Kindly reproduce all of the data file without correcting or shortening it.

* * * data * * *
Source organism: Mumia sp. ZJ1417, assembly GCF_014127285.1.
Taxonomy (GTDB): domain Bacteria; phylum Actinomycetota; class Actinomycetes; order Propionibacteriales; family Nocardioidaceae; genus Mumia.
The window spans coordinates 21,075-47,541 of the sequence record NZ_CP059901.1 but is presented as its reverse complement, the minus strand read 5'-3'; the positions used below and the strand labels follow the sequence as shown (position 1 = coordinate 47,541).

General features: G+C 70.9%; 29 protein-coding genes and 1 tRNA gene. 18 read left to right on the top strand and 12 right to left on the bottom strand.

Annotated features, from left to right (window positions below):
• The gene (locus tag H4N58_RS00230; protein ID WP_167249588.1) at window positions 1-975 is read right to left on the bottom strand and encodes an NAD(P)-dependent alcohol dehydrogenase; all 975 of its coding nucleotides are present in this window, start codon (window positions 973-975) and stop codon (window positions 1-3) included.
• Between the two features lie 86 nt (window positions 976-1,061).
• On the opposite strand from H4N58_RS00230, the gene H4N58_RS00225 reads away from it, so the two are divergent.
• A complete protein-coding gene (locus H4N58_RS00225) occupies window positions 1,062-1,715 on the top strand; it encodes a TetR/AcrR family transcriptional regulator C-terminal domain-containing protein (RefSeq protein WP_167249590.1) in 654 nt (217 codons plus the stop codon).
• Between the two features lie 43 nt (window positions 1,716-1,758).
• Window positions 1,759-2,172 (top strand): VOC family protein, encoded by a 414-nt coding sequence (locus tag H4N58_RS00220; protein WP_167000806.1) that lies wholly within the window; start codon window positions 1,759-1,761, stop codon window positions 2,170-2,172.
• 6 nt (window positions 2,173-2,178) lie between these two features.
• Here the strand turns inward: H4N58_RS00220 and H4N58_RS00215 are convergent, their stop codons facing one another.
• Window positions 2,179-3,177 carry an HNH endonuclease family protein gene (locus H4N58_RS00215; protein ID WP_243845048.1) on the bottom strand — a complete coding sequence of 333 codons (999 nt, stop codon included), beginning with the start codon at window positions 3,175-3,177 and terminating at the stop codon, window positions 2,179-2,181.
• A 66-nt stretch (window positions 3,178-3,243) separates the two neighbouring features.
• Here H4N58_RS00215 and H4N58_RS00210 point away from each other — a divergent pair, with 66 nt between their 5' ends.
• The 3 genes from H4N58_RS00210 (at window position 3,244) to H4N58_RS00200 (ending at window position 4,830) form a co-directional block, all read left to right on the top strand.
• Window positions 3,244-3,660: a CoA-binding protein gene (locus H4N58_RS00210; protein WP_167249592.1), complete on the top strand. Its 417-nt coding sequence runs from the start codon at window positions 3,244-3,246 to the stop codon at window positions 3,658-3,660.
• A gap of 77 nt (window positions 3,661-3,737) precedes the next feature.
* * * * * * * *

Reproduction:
Source organism: Mumia sp. ZJ1417, assembly GCF_014127285.1.
Taxonomy (GTDB): domain Bacteria; phylum Actinomycetota; class Actinomycetes; order Propionibacteriales; family Nocardioidaceae; genus Mumia.
The window spans coordinates 21,075-47,541 of the sequence record NZ_CP059901.1 but is presented as its reverse complement, the minus strand read 5'-3'; the positions used below and the strand labels follow the sequence as shown (position 1 = coordinate 47,541).

General features: G+C 70.9%; 29 protein-coding genes and 1 tRNA gene. 18 read left to right on the top strand and 12 right to left on the bottom strand.

Annotated features, from left to right (window positions below):
• The gene (locus tag H4N58_RS00230; protein ID WP_167249588.1) at window positions 1-975 is read right to left on the bottom strand and encodes an NAD(P)-dependent alcohol dehydrogenase; all 975 of its coding nucleotides are present in this window, start codon (window positions 973-975) and stop codon (window positions 1-3) included.
• Between the two features lie 86 nt (window positions 976-1,061).
• On the opposite strand from H4N58_RS00230, the gene H4N58_RS00225 reads away from it, so the two are divergent.
• A complete protein-coding gene (locus H4N58_RS00225) occupies window positions 1,062-1,715 on the top strand; it encodes a TetR/AcrR family transcriptional regulator C-terminal domain-containing protein (RefSeq protein WP_167249590.1) in 654 nt (217 codons plus the stop codon).
• Between the two features lie 43 nt (window positions 1,716-1,758).
• Window positions 1,759-2,172 (top strand): VOC family protein, encoded by a 414-nt coding sequence (locus tag H4N58_RS00220; protein WP_167000806.1) that lies wholly within the window; start codon window positions 1,759-1,761, stop codon window positions 2,170-2,172.
• 6 nt (window positions 2,173-2,178) lie between these two features.
• Here the strand turns inward: H4N58_RS00220 and H4N58_RS00215 are convergent, their stop codons facing one another.
• Window positions 2,179-3,177 carry an HNH endonuclease family protein gene (locus H4N58_RS00215; protein ID WP_243845048.1) on the bottom strand — a complete coding sequence of 333 codons (999 nt, stop codon included), beginning with the start codon at window positions 3,175-3,177 and terminating at the stop codon, window positions 2,179-2,181.
• A 66-nt stretch (window positions 3,178-3,243) separates the two neighbouring features.
• Here H4N58_RS00215 and H4N58_RS00210 point away from each other — a divergent pair, with 66 nt between their 5' ends.
• The 3 genes from H4N58_RS00210 (at window position 3,244) to H4N58_RS00200 (ending at window position 4,830) form a co-directional block, all read left to right on the top strand.
• Window positions 3,244-3,660: a CoA-binding protein gene (locus H4N58_RS00210; protein WP_167249592.1), complete on the top strand. Its 417-nt coding sequence runs from the start codon at window positions 3,244-3,246 to the stop codon at window positions 3,658-3,660.
• A gap of 77 nt (window positions 3,661-3,737) precedes the next feature.